An Extinction Rebellion (XR) friend confided in me that he wasn’t sure he could trust other XR people he was meeting online via text. I knew how he felt. I don’t fully trust people I haven’t connected with deeply, who’s voices I haven’t heard and who’s motivations and concerns haven’t yet spoken to me. That partly promoted this short essay.
If you’ll indulge me a little, this excerpt from David Whyte’s poem Self Portrait brings in the crucial value of the personal:
I want to know if you belong or feel
If you know despair or can see it in others.
I want to know
if you are prepared to live in the world
with its harsh need
to change you. If you can look back
with firm eyes
saying this is where I stand. I want to know
if you know
how to melt into that fierce heat of living
the center of your longing. I want to know
if you are willing
to live, day by day, with the consequence of love
and the bitter
unwanted passion of your sure defeat.
Good thinking and action are natural results of connectivity. When we don’t know others deeply, and perhaps don’t even know them a little bit – these strangers with weird names in internet text places – the hidden stuff we don’t know drowns out what can be seen and limits what can be talked about. Ghost voices roam the chat rooms uncertain of who they can trust with what. All the creative energy in the room takes second place to the elephants we walk around and can’t acknowledge. Yet those excluded parts carry the juicy voices that everyone needs to move forward. To summarize we need to know each other well if we’re to work well together.
But the XR community in Canada doesn’t know each other. Individuals don’t know how safe or welcome it is to bring what they have forward. That’s very normal human behaviour. To the extent that this is the case, we play a waiting game with each other, talking about XR issues in an abstract or theoretical way, unsure of how it’s landing or what the permission level is for what can be said. We may become extinct before we get on the same page.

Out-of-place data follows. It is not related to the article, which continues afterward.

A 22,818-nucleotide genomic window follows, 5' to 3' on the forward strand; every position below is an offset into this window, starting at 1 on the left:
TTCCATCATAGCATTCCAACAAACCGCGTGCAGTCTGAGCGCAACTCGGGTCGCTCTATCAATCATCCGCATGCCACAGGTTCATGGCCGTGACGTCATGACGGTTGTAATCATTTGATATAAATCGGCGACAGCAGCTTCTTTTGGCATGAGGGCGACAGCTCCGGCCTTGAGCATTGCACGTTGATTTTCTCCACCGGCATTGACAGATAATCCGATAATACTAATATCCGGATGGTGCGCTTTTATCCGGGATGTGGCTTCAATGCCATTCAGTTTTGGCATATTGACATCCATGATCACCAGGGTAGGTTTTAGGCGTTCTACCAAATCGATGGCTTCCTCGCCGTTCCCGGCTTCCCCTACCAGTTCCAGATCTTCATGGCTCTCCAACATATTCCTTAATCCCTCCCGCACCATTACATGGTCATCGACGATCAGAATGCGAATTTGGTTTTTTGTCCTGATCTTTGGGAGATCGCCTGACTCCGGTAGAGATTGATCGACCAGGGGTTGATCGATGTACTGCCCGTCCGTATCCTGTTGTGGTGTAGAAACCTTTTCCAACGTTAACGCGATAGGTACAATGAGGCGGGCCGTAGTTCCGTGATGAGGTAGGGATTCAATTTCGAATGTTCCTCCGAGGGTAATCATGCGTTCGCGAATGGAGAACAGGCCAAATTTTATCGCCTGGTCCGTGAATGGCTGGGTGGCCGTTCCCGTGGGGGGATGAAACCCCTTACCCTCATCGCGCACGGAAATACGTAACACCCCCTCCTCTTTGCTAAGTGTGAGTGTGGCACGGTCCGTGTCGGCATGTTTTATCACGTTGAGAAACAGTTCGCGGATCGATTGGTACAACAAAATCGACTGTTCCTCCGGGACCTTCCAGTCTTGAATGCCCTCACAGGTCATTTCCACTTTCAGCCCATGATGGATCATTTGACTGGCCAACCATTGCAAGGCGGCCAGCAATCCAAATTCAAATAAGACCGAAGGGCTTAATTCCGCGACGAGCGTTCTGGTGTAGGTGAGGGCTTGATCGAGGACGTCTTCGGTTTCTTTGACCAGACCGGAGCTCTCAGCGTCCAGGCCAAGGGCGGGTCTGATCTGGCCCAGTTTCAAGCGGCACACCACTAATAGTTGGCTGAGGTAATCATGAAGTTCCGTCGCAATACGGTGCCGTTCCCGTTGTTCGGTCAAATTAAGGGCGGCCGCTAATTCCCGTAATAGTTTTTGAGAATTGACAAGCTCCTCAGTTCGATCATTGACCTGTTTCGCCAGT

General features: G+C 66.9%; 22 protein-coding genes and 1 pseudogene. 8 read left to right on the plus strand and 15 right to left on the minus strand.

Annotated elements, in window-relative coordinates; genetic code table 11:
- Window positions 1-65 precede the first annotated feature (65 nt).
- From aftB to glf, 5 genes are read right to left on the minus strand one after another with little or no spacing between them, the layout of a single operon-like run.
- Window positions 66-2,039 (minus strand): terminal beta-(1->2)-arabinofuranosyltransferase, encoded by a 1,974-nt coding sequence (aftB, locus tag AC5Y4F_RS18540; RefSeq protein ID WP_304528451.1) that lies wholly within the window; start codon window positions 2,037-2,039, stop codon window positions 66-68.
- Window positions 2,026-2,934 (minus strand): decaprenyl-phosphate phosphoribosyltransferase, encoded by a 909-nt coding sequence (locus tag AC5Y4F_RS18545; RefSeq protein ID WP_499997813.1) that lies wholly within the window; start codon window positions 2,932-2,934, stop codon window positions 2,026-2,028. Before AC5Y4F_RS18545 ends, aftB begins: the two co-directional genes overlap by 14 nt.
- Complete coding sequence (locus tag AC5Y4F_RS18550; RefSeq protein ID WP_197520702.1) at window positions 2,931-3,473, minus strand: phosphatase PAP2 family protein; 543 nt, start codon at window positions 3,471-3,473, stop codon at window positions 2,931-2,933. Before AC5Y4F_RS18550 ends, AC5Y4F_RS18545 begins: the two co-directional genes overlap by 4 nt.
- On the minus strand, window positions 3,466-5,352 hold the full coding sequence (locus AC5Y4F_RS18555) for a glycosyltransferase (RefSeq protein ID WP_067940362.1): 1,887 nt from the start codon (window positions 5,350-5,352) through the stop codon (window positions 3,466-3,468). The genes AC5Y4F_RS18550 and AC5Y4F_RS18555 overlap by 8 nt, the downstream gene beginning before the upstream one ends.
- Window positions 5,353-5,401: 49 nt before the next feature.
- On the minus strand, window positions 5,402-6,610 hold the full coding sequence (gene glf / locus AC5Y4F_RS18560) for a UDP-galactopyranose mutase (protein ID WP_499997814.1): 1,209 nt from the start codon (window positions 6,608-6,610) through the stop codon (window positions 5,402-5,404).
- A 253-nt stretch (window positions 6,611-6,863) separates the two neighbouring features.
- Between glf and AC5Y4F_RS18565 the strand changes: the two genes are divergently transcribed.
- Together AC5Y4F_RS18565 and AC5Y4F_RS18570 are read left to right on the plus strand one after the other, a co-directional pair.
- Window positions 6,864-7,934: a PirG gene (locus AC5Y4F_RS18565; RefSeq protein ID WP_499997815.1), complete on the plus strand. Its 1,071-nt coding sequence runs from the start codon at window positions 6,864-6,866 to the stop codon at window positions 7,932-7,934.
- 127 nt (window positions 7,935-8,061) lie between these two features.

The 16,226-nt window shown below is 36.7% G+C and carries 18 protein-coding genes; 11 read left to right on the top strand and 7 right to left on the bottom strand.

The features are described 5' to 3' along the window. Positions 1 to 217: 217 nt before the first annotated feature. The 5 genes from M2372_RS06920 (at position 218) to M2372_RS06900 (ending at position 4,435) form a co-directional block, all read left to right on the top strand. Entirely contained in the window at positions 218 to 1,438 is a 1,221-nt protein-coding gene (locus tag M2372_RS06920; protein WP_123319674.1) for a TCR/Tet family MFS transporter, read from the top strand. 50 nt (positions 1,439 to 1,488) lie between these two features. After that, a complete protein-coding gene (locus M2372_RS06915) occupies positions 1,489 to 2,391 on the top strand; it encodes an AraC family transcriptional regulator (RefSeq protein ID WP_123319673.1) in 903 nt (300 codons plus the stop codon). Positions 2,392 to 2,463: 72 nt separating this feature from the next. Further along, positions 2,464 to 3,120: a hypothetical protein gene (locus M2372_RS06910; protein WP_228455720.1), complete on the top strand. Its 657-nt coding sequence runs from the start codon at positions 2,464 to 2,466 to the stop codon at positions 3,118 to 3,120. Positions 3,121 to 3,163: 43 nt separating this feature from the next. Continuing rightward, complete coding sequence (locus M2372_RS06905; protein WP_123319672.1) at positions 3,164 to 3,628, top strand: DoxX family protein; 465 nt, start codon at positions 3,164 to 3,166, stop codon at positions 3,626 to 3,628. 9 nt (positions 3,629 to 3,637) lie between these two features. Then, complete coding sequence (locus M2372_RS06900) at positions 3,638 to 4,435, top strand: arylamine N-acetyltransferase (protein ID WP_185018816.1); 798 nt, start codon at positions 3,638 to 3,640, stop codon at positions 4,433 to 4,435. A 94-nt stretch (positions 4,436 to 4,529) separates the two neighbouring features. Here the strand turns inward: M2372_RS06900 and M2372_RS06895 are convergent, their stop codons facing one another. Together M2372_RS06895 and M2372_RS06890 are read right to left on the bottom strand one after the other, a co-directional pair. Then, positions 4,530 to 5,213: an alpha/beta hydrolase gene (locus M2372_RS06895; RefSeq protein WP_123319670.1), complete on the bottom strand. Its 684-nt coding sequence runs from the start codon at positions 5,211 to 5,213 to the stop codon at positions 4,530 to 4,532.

Deep connectivity is the soil out of which good work grows. In my view, people come to XR because they want to change their lives and the world. That’s why I came and what I imagine I see in the fresh face of everyone that walks in the door of a physical meeting. They may be responding to an unconscious realization that those two are two faces of the same thing. They are parts of the same thing according to leading thinkers and the intuition of millions of people. I’ll leave the discussion of that for now.
The point is that meeting XRs demands with others, must change your personal life or it’s nothing. A condition of that is you have to get to know something of the insides of the people you’re working with, to see what they’ve got. The principle is reminiscent of the very old ritual of the handshake in which potential enemies show that their weapon hand is empty and that it’s willing to touch the other. Now we don’t carry spears and swords. We carry identities based on superficial differences no one’s ever asked us to explore. They’re not easy to put down as our weapons.
The appearance may be that there’s no time to build connectivity, to meet each other as humans and tell each other what we’re here for in our own words. The reality may be that there’s no time not to do this. Without the good soil built by trust and connectivity the good action can’t be seen. Nor will the people have the strength to carry it out together.
The skills to do this are widely known though not mainstream. Nor are they popular because they involve us being transparent about where we stand. It’s easier to take the social default that says they have to change and grow while we, the anointed (in Thomas Sowell’s phrase), only have to sit pretty with the answers. But if we take that position, we exclude all the folks on the other side. We don’t make common cause with them. The radical position is that everyone is on our side. The seeming other carry the medicine we need. But we can only see that when we give up special status for ourselves.
We can’t really expect others to step outside of their comfort zone without us stepping outside of ours. Change doesn’t work that way. Conflict works that way.
The regenerative culture that XR talks about is not a feel good add on. It’s the foundation.
I’d be happy to lead or co-lead an online experience (XR Canada Community Foundations?) for a dozen or more people who’d like to explore this. It’s risky and fun.
Read some of what people have said about my work here.
I’ve done the particular protocol many times. Among them, a now-successful start-up in Spain with participants from many countries, an international collection of alternative participants (we met online but an in-person conference emerged), ongoing work over some years with people attempting to re-invent organizations around integral operating principles, leaders from a 60k plus men’s leadership organization, and more.
Top image from tripsavvy.com